A lot of the work we’re still involved in is a result of the O’Connor Commission. We’re still calling for oversight and review of national security agencies, basically the implementation of Justice O’Connor’s recommendations. There is a new generation of parliamentarians, some very young, who have no idea what the O’Connor Commission was all about. There are policy advisors to the Minister of Public Safety who don’t even know who Maher Arar is. There is no historical memory (or much) on the Hill. And now with the new legislation adopted after October’s Ottawa shootings—Bill C-44 and Bill C-51—it almost feels like we’re back in 2001, with a new wave of anti-terrorism measures, when people have not even digested the impact of the first wave in 2001.
ST: Can you describe a bit the impact of this first wave of terrorism law?
RT: A lot of what happened to Maher Arar, Abdullah Almalki and others was just the behaviour of the security agencies post-9/11, with or without new powers in law. They abused their powers. For example, through information sharing, which led to the rendition and torture of several Canadian individuals. But the first wave of legislation created a paradigm of dealing with terrorism as an enemy, and the concept of the war on terror was born. Destroying a building was always a crime. But suddenly if it was motivated by religious or political motivations they call it terrorism. The massacre at the École Polytechnique in Montreal, where a crazy guy killed 14 women, was not an act of terrorism. A lone wolf who shoots one guy on Parliament Hill is called terrorism. It’s a concept that can be manipulated for political reasons, easily. And we’ve seen the slippery slope in government documents over the years, and in CSIS reports, not explicitly changing the definition, but naming some threats to Canada under anti-terrorism documents. For example, environmental activists are seen as people opposed to the national interests of Canada. The association between economic interest and national interests has been expressed more clearly than ever before by this government.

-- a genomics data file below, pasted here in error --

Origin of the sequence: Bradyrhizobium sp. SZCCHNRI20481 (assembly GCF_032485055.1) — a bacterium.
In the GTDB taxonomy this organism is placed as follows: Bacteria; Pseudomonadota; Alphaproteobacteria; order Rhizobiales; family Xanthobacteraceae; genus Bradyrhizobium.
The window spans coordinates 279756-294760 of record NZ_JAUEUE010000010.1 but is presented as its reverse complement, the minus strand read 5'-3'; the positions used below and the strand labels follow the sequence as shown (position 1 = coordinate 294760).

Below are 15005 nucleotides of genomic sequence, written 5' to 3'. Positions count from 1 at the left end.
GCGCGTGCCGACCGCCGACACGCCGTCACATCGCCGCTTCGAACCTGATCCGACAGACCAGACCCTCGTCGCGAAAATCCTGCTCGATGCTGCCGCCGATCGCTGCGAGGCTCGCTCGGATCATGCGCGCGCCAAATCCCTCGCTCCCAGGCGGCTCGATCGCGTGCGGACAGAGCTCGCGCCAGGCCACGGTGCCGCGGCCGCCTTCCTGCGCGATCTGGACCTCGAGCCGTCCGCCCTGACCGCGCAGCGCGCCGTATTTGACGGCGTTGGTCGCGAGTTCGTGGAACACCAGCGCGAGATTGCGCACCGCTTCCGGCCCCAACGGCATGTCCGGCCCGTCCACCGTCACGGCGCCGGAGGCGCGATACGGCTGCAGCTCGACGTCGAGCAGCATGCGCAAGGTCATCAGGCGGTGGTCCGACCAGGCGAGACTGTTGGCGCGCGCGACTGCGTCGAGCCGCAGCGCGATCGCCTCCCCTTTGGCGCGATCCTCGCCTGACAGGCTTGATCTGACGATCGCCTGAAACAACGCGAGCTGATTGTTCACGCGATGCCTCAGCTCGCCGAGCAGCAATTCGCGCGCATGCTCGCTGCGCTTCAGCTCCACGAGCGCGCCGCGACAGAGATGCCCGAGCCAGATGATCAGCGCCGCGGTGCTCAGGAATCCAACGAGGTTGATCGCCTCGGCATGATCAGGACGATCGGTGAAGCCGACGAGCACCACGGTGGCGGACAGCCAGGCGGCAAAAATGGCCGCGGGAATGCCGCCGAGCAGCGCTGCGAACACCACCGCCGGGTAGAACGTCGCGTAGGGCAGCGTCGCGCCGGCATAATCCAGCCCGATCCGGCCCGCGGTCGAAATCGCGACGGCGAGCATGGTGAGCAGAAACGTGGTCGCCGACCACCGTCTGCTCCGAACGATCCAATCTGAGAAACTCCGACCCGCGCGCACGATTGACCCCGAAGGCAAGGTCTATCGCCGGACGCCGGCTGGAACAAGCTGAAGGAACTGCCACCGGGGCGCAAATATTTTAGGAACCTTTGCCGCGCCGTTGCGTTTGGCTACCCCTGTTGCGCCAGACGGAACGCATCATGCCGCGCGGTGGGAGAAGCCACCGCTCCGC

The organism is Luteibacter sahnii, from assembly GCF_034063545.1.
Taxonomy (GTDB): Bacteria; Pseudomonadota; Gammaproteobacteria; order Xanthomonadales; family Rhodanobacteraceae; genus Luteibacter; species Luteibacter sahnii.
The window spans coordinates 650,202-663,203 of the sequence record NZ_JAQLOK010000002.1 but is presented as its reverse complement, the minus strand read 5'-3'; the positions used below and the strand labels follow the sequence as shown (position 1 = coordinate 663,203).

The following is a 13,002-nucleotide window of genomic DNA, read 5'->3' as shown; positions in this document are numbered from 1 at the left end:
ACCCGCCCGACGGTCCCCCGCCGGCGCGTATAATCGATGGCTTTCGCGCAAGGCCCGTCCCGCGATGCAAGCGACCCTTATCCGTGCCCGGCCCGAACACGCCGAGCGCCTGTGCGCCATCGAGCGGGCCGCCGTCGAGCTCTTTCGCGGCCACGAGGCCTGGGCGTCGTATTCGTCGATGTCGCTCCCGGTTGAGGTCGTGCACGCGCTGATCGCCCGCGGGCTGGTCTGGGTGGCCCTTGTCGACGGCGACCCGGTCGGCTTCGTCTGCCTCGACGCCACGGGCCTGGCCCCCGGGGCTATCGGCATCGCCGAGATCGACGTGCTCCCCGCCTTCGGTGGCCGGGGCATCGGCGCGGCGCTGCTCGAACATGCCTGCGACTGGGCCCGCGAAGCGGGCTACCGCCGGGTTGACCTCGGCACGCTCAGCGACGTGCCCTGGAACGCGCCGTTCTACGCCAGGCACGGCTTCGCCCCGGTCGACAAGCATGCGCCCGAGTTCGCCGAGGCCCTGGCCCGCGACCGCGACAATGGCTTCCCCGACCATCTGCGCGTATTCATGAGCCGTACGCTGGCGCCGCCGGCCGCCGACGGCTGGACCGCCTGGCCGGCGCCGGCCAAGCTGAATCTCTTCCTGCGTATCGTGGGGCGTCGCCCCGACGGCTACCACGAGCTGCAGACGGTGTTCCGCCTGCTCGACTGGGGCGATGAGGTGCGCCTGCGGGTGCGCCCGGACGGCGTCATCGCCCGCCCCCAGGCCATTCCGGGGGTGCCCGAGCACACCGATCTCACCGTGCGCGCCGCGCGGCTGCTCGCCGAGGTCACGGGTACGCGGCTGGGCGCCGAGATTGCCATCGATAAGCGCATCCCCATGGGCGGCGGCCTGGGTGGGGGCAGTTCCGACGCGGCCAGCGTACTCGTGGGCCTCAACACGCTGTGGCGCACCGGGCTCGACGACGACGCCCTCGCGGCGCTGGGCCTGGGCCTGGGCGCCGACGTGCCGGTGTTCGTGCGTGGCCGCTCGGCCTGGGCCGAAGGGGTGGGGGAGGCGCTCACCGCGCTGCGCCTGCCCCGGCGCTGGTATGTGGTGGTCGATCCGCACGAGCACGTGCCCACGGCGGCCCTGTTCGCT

ST: What do you think are the most important factors contributing to that first legislative response?
RT: When you have technology that can make surveillance so easy, it must have been extremely tempting for all police and intelligence agencies to have access. That’s one factor from before September 11, 2001. Then we had the big market burst of the IT industry in the mid-90s, when a lot of the companies controlling these new technologies needed to rebuild their markets, so the opportunity to offer massive surveillance technology was salvation for them. A third factor is obviously the pressure from the U.S. government on all its allies, including Canada, after 9/11 to adopt laws similar to the PATRIOT Act. Within weeks we had written and adopted anti-terrorism legislation very similar to the U.S., and one wonders still how they were able to draft it so quickly. Then you had the political motivation, what I call political theatre, under pressure from allies [but also] from the public, who were scared after 9/11.